You can help your child improve their reading comprehension by just doing this one really easy activity. It will take about 20 minutes each day for a few weeks. Be sure to approach it lightly and make it a fun, bonding and motivating activity.
Here is what you do:
- Explain to your child that predicting is making guesses about what will come next in the text you are reading. You should make predictions often when you read. Start with the title and ask your child what he or she thinks the story will be about. Pause and stop frequently as you read, discuss if your predictions were correct, and make new predictions.
- If your child is having troubles with predictions, model the process for him or her by making your own predictions. You can simply say, “I am going to make predictions while I read this book. I am going to start with the title.” Explain what you think will happen.
- Make predictions collaboratively with your child. Suggest that from a certain section on you want him or her to make predictions with you. You should both stop and think about what might happen next and then discuss your thoughts together.
- After much guided practice, it is time to let your child read silently without your help. Remind your child to be sure to make predictions often and to check as he or she reads to see whether the predication came true.
Make sure as you are reading together with your child that you pay careful attention to the level and demand of the text. When children are first learning reading comprehension strategies, they should encounter texts that do not make heavy demands in terms of extensive background knowledge, complex vocabulary, or unknown decoding skills.
Also, the level of motivation that your child has towards the text will impact whether and how he or she will use comprehension strategies. Best is to allow your child to pick out their own reading material that excites, motivates and interests him or her.
Karina Richland, M.A. is the Founder of PRIDE Learning Centers, located in Los Angeles and Orange County. Ms. Richland is a certified reading and learning disability specialist. Ms. Richland speaks frequently to parents, teachers, and professionals on learning differences, and writes for several journals and publications. You can visit the PRIDE Learning Center website at: www.pridelearningcenter.com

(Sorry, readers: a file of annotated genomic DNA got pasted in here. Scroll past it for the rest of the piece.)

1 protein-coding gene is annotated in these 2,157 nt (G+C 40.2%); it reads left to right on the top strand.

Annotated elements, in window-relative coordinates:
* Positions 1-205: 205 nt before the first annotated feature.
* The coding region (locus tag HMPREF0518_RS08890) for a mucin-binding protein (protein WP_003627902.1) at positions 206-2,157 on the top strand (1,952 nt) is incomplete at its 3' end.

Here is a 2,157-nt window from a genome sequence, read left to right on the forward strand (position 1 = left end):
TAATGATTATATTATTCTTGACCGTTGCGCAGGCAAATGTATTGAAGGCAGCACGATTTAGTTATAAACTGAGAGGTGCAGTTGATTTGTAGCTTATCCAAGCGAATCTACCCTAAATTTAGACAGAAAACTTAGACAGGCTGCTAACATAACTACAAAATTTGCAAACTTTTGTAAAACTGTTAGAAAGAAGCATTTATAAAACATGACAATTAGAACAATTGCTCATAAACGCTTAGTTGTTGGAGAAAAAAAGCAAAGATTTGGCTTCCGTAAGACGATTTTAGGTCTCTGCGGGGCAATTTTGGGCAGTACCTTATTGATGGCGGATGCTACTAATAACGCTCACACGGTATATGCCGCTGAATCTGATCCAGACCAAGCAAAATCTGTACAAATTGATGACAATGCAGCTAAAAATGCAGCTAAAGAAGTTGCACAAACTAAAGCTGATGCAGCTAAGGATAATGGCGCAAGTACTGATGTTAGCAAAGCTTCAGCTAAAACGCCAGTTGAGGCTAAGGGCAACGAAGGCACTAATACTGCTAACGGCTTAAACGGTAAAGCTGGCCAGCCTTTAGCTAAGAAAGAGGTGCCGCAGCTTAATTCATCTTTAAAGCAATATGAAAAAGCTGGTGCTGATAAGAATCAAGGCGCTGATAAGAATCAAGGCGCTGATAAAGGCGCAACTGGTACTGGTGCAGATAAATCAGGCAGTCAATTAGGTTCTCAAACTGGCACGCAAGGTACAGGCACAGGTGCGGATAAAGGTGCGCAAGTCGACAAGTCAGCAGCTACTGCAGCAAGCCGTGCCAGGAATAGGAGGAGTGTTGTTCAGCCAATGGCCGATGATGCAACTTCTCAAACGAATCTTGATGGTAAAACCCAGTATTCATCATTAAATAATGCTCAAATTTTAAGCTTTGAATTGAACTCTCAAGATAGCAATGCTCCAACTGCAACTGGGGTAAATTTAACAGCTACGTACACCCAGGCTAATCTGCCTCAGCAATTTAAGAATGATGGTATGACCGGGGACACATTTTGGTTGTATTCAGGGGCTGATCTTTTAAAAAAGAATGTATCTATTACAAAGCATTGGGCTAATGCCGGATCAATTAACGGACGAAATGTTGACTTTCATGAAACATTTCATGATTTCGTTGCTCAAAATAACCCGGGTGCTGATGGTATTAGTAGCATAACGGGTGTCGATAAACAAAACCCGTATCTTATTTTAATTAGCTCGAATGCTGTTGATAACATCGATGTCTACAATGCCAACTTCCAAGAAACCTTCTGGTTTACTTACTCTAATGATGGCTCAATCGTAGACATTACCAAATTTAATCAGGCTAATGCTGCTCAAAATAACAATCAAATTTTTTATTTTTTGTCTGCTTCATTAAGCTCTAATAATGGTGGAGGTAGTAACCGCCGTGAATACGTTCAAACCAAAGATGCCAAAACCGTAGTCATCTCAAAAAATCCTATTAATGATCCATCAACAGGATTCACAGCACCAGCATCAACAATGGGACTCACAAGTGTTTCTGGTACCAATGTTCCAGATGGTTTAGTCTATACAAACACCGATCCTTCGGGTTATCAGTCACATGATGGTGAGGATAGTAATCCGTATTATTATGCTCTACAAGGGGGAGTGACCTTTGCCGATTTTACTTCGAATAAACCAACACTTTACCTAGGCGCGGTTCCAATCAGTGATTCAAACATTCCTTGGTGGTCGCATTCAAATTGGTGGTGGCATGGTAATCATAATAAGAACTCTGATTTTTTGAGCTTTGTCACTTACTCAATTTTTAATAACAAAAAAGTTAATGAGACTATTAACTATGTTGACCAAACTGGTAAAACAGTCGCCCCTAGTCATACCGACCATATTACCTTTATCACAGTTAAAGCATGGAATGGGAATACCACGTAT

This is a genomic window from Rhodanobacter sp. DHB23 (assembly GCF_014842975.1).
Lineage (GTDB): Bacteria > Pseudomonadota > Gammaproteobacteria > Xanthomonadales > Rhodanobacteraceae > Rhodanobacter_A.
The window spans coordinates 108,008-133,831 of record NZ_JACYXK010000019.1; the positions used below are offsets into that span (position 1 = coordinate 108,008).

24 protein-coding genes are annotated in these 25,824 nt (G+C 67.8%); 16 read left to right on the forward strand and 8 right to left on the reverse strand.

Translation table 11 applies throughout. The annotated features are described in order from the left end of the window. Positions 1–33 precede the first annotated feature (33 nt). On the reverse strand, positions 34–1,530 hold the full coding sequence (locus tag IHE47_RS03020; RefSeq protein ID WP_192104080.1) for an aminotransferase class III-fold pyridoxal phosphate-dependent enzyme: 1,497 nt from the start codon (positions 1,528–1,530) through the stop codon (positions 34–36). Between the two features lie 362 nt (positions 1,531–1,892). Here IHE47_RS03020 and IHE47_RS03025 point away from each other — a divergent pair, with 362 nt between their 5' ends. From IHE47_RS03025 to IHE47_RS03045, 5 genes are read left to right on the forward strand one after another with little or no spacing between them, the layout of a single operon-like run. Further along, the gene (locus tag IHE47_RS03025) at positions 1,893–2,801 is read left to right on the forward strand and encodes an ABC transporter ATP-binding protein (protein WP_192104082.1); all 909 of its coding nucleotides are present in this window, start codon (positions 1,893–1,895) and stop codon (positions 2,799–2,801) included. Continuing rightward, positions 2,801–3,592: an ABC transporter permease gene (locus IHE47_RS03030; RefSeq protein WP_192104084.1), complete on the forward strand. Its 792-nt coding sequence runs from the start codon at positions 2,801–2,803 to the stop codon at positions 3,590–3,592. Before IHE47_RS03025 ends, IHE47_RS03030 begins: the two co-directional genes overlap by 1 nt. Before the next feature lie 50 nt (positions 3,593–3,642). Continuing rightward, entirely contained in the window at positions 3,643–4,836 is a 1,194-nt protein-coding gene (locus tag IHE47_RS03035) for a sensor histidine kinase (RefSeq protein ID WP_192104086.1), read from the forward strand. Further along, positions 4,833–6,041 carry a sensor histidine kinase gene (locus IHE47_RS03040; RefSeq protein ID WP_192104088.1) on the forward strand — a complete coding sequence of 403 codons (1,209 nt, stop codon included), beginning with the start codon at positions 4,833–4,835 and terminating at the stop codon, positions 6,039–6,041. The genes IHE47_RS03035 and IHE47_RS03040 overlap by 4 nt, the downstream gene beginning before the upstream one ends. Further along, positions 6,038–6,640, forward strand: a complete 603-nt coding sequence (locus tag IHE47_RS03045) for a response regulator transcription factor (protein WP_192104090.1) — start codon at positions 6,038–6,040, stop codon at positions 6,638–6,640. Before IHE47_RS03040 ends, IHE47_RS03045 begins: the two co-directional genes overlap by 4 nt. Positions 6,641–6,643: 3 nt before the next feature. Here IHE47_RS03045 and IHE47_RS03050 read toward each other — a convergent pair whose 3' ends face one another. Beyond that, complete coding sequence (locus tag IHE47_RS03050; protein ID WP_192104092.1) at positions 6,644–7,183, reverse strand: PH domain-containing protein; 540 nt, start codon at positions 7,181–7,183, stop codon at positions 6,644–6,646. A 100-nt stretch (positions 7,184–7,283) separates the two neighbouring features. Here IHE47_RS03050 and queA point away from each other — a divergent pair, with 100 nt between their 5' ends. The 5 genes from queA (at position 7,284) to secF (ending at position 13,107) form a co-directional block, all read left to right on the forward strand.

Reading comprehension help for students with autism may requires a few strategies that YOU the parent or teacher can easily do at home or in the classroom. Studies consistently show that children who are encouraged to use visual imagery have improved performance on tests of comprehension and recall of materials. For many children with autism, this skill of using mental imagery in text is an extremely challenging task. Nevertheless, this method can be taught and mastered.
Reading Comprehension help for students with autism involves VISUALIZATION. This is one of the most effective ways to help improve reading comprehension in a child with autism. How do you teach this? Well …. try to encourage the child to form mental pictures of the events described in the stories read.
An autistic child struggling with reading comprehension will benefit from a teaching method geared to make sure that he understands and thinks about word meaning as he reads and that provides a specific scheme for visualizing. For example, a teacher might stop a student after reading a few lines and encourage the student to form a mental picture with a question such as “what do you think that looked like?” This allows the student to build imagery directly related to the concepts conveyed in the reading and at the same time to continue to focus on the printed symbols on the page.
- Use prior knowledge and pre-reading strategies. “Look at the title. Think about what the story might be about.”
- For stories, the student can visualize what is happening at the beginning, middle, and end of the story. “Read or listen to the first few sentences. Remember to get a picture in your head for each sentence. Do not continue until you get a moving picture in your head, kind of like a movie.”
- For informational text, student can think about key words and visualize the content they are learning. “Read or listen to this paragraph. Remember to get a picture for each sentence. Ask me if you do not understand a word.”
- Students should be asked to explain their images. “Can you describe what you see as you are reading.”
- Students should compare the picture in their minds with what they are reading. “Tell me as much information as you can remember.””
Integrating the child’s own artwork with story reading, such as having the child draw a map or diagram of events, or represent the story in cartoon form, is also useful. They can also read an entire passage and then create an illustration that represents the main idea of the paragraph. To help the child decide which ideas are most important, provide them with some guidelines: “If this story were to be made into a movie, which scenes absolutely must be included for the story to make sense. Which scenes would be funny, sad, etc.”?
Reading Comprehension help for students with autism involves your help and guidance in teaching visualization strategies. Good Luck – and let us know how they worked!
Karina Richland, M.A. is the Founder of PRIDE Learning Centers, located in Los Angeles and Orange County. Ms. Richland is a reading and learning disability specialist and speaks frequently to parents, teachers, and professionals on learning differences. You can reach her by email at email@example.com or visit the PRIDE Learning Center website at: www.pridelearningcenter.com